BOGACZYK: Van Horn’s Herd Days in Others’ Hands Now
The Word on the Herd-Dec. 3, 2015
By JACK BOGACZYK
HUNTINGTON, W.Va. – Clint Van Horn’s right arm is no longer in a sling, but the next stage of his football career remains there.
Marshall’s star redshirt senior offensive tackle remains somewhat at a fork in the road of his football days. It’s FBS or NFL for him.
After missing all except 10 quarters of the 2015 season due to a pectoral muscle tear and subsequent surgery, Van Horn would like a do-over of his final year with the Herd.
But that’s out of his hands.
“I’ve got to be honest, it’s nerve-wracking,” Van Horn said Thursday. “It’s not fun, but you’ve got to deal with it. Stuff happens, and either way, I’m going to be playing football at some point in time next fall somewhere.
“I have to rehab and train for whatever will happen, because I need to be in shape and rehabbed regardless. That doesn’t change what I’m doing right now.”
Not long after Coach Doc Holliday’s 9-3 team finishes the season in a bowl later this month, Marshall will file a Hardship Waiver Petition (NCAA Bylaw 12.8.4) with Conference USA for Van Horn to repeat his senior season. That’s just a first step for the Beckley resident, however.
Because the two-time All-C-USA right tackle redshirted in 2011, his four-season, five-year eligibility clock is expiring. So, Marshall’s compliance staff has to file an Extension of Eligibility Waiver (Bylaw 12.8.6) with the NCAA, showing Van Horn’s play was limited by injury in 2011 as well as 2015.
The Herd is asking for the so-called “sixth season” for Van Horn -- which is how redshirt senior linebacker Evan McKelvey played in 2015 after ACL tears curbed his 2012 and 2014 participation.
“Coming back, yes, that’s No. 1 right now,” Van Horn said. “If I get the sixth year, it’s 100 percent, no hesitation, I’m taking it. Just because, one, playing 2 1/2 games your senior season is frustrating after putting in all of the work in the summer, and two, not being out there with your team, helping in the way you want to help. I’m glad I could help the way I could, but I felt I was more useful on the field than I was on the sidelines.”
Van Horn, 22, aided Herd offensive line coach Alex Mirabal and a former teammate, graduate assistant Trevor Mendelson, in practices and games with his up-front teammates. If the NCAA doesn’t give Van Horn an additional Marshall season, he’ll get busy toward a pro future, planning for a possible NFL Combine invitation and the Herd’s Pro Day in early March.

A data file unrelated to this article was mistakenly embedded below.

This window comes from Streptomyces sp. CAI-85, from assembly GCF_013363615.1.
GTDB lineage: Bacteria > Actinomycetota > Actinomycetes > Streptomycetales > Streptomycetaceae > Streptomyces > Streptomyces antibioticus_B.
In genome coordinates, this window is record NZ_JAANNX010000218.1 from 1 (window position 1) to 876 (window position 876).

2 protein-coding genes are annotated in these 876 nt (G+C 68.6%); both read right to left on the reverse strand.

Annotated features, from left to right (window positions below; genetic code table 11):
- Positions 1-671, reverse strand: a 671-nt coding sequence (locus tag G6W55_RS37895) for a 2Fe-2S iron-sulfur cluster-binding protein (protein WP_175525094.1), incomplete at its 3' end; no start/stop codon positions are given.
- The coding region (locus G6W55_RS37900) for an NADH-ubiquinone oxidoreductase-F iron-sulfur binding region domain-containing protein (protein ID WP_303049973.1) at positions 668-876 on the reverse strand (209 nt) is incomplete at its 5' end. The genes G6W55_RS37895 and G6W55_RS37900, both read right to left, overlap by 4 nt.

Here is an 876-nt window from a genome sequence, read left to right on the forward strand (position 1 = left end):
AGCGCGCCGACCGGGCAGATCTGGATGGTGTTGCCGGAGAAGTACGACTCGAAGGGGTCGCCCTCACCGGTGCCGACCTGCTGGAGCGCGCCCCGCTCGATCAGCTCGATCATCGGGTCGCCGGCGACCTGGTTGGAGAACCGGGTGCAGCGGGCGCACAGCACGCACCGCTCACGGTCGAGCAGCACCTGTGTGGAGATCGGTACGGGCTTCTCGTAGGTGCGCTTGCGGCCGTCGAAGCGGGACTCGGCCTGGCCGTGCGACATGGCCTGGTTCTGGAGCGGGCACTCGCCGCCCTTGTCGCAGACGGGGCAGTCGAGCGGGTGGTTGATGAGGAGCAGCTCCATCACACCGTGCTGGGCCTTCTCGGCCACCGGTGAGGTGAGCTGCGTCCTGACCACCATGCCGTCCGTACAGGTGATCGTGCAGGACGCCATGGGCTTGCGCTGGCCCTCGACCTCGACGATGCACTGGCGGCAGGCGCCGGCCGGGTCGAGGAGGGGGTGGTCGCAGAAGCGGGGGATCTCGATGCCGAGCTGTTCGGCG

He played the first two games this season – against Purdue and at Ohio – and was injured for the first time in the latter, but finished the game. After missing wins over Norfolk State and Kent State, Van Horn returned for the C-USA opener against Old Dominion.
He lasted less than a half before the pain in his right upper chest became intolerable.
“When it first happened at Ohio, I was pass protecting, strained it in the first half,” Van Horn said. “I finished the game, but I was kind of playing with one arm. It was pretty painful, but that’s what you do in football -- you play with pain.
“During the game we didn’t know just what was wrong, but after the game, the doctors knew right away because there was a bulge at the top of my chest. Then I had treatment for two weeks and came back for the conference opener. You take every game seriously, but conference games are bigger, because if things work out, it gets you an extra game at end of the year.
“I chose that Old Dominion game to come back, and in retrospect probably should have waited another week or two and then maybe I’d still be playing right now. But it was my choice. It happened again right before halftime. I was kind of playing with one arm again and I kind of played that way in practice leading up to the game but I was able to manage it and get away with it.